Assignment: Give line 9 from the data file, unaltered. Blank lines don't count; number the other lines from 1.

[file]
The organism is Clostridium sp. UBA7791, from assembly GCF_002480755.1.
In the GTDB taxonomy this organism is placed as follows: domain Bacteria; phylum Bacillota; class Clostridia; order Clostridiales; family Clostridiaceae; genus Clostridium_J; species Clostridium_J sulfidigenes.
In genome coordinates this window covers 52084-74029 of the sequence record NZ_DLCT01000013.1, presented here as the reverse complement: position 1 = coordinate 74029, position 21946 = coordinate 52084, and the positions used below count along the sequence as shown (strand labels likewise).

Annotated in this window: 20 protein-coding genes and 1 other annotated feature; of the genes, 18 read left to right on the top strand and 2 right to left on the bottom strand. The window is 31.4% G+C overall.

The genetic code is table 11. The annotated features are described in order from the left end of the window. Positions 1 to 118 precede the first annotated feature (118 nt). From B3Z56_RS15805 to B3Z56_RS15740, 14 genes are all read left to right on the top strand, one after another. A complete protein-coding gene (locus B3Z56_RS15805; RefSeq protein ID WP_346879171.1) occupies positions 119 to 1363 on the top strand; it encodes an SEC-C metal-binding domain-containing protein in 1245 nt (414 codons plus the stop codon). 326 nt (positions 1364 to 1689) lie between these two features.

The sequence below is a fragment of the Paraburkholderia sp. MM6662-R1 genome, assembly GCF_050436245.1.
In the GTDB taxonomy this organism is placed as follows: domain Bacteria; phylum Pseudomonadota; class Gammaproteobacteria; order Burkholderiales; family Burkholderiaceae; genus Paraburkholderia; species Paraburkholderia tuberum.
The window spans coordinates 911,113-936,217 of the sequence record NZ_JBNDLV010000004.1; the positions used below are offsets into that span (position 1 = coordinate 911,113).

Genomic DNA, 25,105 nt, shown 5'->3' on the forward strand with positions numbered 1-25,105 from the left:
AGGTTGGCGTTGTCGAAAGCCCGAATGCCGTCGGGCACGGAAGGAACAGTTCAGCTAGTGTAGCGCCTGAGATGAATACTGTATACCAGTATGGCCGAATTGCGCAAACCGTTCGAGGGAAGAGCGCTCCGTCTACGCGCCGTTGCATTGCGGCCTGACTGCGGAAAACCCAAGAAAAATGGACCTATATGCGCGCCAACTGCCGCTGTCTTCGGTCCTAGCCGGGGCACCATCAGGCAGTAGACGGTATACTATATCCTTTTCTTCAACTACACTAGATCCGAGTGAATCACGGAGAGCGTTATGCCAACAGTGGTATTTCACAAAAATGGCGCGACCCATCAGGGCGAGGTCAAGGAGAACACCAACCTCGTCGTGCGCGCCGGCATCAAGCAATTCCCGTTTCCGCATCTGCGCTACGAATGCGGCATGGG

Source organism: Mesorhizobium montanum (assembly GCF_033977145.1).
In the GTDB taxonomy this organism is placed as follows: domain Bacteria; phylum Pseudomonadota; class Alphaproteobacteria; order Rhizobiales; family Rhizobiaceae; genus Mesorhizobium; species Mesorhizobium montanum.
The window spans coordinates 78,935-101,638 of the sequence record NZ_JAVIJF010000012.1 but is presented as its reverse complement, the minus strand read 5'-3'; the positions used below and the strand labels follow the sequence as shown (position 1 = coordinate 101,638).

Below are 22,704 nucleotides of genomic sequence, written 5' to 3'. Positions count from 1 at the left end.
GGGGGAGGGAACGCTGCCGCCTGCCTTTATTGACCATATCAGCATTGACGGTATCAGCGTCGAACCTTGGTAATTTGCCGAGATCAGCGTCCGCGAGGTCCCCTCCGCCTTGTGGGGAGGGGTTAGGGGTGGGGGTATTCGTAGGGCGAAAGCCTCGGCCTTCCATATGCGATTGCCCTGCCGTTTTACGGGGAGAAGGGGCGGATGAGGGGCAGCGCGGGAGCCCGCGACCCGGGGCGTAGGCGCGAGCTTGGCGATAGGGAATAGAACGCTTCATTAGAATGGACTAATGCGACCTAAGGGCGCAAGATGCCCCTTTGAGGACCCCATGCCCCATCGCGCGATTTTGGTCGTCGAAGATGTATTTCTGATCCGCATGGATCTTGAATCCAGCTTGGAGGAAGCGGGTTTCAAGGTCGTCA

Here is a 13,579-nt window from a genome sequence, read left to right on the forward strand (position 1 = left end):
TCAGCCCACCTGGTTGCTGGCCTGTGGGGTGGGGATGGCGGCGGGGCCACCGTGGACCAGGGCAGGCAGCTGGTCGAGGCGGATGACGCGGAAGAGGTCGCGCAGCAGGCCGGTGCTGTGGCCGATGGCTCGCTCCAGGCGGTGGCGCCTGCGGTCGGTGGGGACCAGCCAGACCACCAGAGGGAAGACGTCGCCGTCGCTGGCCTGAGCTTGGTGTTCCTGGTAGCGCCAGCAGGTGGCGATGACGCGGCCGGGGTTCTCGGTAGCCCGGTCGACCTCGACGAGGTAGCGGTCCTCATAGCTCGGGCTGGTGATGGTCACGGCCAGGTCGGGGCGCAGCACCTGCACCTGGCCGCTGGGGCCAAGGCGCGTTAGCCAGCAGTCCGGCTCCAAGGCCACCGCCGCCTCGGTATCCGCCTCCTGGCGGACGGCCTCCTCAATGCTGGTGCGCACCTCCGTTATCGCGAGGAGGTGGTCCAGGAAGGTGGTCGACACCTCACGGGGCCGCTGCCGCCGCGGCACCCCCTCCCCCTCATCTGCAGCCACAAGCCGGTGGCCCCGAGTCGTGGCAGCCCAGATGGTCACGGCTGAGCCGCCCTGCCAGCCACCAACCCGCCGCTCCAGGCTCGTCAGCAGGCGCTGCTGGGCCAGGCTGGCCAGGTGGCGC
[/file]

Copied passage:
Genomic DNA, 25,105 nt, shown 5'->3' on the forward strand with positions numbered 1-25,105 from the left: